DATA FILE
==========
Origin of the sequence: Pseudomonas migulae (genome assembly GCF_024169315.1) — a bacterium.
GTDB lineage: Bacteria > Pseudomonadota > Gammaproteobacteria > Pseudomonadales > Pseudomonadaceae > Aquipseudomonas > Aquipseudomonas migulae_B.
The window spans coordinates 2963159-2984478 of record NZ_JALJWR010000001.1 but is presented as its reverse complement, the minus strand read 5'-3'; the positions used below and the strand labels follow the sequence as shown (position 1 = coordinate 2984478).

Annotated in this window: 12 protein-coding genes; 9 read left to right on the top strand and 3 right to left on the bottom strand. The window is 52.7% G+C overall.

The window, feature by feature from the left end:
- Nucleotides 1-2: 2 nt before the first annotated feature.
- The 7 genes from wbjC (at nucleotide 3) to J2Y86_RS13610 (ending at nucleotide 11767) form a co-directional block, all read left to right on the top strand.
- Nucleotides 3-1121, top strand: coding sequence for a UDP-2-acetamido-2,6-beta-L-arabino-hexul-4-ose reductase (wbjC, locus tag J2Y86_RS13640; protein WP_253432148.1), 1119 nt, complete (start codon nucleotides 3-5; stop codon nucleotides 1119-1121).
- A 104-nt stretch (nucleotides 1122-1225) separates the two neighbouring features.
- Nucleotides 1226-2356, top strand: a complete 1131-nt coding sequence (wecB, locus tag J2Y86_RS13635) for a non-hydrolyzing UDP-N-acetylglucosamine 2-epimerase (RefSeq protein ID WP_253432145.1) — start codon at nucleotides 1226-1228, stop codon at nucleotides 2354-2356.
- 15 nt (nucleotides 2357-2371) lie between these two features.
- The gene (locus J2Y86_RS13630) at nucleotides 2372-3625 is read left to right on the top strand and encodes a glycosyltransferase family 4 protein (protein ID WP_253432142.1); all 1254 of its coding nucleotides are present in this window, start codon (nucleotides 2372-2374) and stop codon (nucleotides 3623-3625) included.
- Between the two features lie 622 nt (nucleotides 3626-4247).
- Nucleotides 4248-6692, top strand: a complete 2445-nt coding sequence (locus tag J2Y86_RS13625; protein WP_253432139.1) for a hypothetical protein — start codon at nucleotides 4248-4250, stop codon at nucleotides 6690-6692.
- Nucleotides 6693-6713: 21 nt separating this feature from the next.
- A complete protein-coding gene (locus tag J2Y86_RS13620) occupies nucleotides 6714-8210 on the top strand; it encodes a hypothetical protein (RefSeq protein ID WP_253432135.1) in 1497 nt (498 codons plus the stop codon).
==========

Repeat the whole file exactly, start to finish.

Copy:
Origin of the sequence: Pseudomonas migulae (genome assembly GCF_024169315.1) — a bacterium.
GTDB lineage: Bacteria > Pseudomonadota > Gammaproteobacteria > Pseudomonadales > Pseudomonadaceae > Aquipseudomonas > Aquipseudomonas migulae_B.
The window spans coordinates 2963159-2984478 of record NZ_JALJWR010000001.1 but is presented as its reverse complement, the minus strand read 5'-3'; the positions used below and the strand labels follow the sequence as shown (position 1 = coordinate 2984478).

Annotated in this window: 12 protein-coding genes; 9 read left to right on the top strand and 3 right to left on the bottom strand. The window is 52.7% G+C overall.

The window, feature by feature from the left end:
- Nucleotides 1-2: 2 nt before the first annotated feature.
- The 7 genes from wbjC (at nucleotide 3) to J2Y86_RS13610 (ending at nucleotide 11767) form a co-directional block, all read left to right on the top strand.
- Nucleotides 3-1121, top strand: coding sequence for a UDP-2-acetamido-2,6-beta-L-arabino-hexul-4-ose reductase (wbjC, locus tag J2Y86_RS13640; protein WP_253432148.1), 1119 nt, complete (start codon nucleotides 3-5; stop codon nucleotides 1119-1121).
- A 104-nt stretch (nucleotides 1122-1225) separates the two neighbouring features.
- Nucleotides 1226-2356, top strand: a complete 1131-nt coding sequence (wecB, locus tag J2Y86_RS13635) for a non-hydrolyzing UDP-N-acetylglucosamine 2-epimerase (RefSeq protein ID WP_253432145.1) — start codon at nucleotides 1226-1228, stop codon at nucleotides 2354-2356.
- 15 nt (nucleotides 2357-2371) lie between these two features.
- The gene (locus J2Y86_RS13630) at nucleotides 2372-3625 is read left to right on the top strand and encodes a glycosyltransferase family 4 protein (protein ID WP_253432142.1); all 1254 of its coding nucleotides are present in this window, start codon (nucleotides 2372-2374) and stop codon (nucleotides 3623-3625) included.
- Between the two features lie 622 nt (nucleotides 3626-4247).
- Nucleotides 4248-6692, top strand: a complete 2445-nt coding sequence (locus tag J2Y86_RS13625; protein WP_253432139.1) for a hypothetical protein — start codon at nucleotides 4248-4250, stop codon at nucleotides 6690-6692.
- Nucleotides 6693-6713: 21 nt separating this feature from the next.
- A complete protein-coding gene (locus tag J2Y86_RS13620) occupies nucleotides 6714-8210 on the top strand; it encodes a hypothetical protein (RefSeq protein ID WP_253432135.1) in 1497 nt (498 codons plus the stop codon).